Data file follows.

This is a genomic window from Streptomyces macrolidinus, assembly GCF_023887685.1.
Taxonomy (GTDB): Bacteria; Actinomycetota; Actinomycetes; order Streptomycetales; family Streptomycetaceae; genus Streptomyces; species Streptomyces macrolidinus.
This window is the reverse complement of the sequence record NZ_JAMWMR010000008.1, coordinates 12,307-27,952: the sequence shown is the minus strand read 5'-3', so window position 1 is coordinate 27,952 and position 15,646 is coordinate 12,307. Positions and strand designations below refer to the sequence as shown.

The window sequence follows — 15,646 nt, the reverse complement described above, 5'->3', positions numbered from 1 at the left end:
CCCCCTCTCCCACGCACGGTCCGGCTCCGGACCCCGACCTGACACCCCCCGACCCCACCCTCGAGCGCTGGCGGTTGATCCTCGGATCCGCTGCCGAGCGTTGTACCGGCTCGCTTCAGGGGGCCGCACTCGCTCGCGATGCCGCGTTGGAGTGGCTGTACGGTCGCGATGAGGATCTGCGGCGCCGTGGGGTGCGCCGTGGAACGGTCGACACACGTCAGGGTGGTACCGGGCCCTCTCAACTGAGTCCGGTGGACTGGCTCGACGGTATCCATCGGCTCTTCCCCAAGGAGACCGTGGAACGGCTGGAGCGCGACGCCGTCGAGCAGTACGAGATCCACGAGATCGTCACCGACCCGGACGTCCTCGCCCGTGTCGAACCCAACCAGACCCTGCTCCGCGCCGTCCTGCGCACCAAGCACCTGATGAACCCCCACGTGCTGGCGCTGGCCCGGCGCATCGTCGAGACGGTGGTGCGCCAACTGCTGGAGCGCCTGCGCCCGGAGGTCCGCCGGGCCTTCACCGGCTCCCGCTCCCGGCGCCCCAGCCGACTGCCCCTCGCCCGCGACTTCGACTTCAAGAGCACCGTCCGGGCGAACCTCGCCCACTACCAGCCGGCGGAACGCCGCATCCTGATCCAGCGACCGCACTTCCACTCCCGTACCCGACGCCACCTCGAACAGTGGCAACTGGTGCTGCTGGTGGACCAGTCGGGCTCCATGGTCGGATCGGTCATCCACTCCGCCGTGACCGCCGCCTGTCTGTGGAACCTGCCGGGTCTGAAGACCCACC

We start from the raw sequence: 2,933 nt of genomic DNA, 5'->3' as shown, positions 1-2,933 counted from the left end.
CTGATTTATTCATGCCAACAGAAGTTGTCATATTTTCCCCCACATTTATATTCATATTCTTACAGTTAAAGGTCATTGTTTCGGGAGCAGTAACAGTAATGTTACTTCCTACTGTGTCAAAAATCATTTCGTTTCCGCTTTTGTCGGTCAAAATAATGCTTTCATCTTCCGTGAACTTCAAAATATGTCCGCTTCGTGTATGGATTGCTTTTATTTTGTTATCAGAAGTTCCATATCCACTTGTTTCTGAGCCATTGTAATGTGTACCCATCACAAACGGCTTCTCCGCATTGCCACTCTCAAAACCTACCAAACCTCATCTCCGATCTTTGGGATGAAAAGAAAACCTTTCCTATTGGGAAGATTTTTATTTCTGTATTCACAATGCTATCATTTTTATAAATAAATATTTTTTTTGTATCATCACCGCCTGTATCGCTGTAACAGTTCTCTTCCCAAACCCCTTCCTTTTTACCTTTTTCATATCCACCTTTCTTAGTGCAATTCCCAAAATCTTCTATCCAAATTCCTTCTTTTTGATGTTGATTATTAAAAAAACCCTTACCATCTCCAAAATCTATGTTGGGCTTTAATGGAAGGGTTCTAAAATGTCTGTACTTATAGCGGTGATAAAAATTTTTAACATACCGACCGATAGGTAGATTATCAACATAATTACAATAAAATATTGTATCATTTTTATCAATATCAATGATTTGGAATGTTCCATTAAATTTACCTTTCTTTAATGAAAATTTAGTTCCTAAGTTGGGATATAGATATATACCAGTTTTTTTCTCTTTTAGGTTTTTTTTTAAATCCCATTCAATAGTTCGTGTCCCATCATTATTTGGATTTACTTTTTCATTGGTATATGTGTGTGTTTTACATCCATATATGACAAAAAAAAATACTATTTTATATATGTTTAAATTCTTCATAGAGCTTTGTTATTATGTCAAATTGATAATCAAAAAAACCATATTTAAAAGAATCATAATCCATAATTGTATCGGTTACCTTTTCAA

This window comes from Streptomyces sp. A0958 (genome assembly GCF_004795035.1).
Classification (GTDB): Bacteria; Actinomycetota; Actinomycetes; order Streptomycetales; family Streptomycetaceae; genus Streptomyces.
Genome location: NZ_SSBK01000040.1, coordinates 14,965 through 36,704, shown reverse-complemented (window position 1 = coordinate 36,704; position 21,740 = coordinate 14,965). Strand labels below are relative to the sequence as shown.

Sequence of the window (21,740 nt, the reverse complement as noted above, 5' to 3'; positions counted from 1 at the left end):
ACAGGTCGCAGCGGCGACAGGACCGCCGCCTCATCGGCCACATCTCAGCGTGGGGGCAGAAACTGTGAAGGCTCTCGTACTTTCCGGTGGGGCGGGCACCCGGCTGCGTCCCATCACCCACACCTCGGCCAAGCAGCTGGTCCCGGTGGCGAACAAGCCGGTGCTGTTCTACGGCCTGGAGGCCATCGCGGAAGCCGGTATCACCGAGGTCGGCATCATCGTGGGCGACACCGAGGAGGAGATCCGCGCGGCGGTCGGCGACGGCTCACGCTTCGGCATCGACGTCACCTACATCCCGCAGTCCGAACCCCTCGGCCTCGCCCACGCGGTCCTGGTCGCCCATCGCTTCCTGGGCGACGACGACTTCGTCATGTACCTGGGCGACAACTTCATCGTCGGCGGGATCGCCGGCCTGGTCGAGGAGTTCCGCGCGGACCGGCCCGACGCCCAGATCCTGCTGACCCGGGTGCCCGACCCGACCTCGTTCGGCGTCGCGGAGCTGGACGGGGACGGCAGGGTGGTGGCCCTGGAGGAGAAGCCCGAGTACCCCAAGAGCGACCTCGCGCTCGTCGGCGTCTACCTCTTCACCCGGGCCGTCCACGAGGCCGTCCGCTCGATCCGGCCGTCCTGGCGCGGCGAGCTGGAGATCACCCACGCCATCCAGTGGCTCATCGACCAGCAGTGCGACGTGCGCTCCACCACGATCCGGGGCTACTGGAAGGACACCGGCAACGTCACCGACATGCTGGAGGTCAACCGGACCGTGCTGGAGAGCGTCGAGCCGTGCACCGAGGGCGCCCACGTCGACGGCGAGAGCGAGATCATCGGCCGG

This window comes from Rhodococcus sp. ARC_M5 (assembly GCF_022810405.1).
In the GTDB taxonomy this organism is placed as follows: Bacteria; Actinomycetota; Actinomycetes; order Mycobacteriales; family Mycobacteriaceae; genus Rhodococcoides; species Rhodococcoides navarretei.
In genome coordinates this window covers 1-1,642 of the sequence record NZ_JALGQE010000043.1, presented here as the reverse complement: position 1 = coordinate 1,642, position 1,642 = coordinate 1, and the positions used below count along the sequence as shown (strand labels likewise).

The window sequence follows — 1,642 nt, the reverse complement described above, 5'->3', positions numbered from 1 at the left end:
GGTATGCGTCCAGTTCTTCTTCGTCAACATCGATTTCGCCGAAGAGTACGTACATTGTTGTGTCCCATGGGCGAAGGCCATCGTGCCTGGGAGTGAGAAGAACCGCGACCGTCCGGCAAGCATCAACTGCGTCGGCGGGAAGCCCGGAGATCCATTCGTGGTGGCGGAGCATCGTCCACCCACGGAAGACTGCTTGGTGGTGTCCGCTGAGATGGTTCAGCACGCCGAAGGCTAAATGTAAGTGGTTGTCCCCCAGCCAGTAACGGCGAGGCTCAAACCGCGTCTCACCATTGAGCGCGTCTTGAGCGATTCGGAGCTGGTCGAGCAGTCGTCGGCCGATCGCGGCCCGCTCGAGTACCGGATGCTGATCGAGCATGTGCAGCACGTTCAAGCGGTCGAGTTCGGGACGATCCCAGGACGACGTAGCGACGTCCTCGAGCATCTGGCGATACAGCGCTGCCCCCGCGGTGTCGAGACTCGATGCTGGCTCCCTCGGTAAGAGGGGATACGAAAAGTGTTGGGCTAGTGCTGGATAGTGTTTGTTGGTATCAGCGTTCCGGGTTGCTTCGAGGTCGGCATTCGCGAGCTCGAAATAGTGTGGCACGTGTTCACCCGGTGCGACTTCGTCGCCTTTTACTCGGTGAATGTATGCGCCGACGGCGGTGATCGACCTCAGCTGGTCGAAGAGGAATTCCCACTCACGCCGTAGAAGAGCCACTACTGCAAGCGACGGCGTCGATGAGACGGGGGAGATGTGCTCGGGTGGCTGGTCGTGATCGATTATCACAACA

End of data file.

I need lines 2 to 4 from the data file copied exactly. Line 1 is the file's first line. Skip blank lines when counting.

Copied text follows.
Taxonomy (GTDB): Bacteria; Actinomycetota; Actinomycetes; order Streptomycetales; family Streptomycetaceae; genus Streptomyces; species Streptomyces macrolidinus.
This window is the reverse complement of the sequence record NZ_JAMWMR010000008.1, coordinates 12,307-27,952: the sequence shown is the minus strand read 5'-3', so window position 1 is coordinate 27,952 and position 15,646 is coordinate 12,307. Positions and strand designations below refer to the sequence as shown.

The window sequence follows — 15,646 nt, the reverse complement described above, 5'->3', positions numbered from 1 at the left end: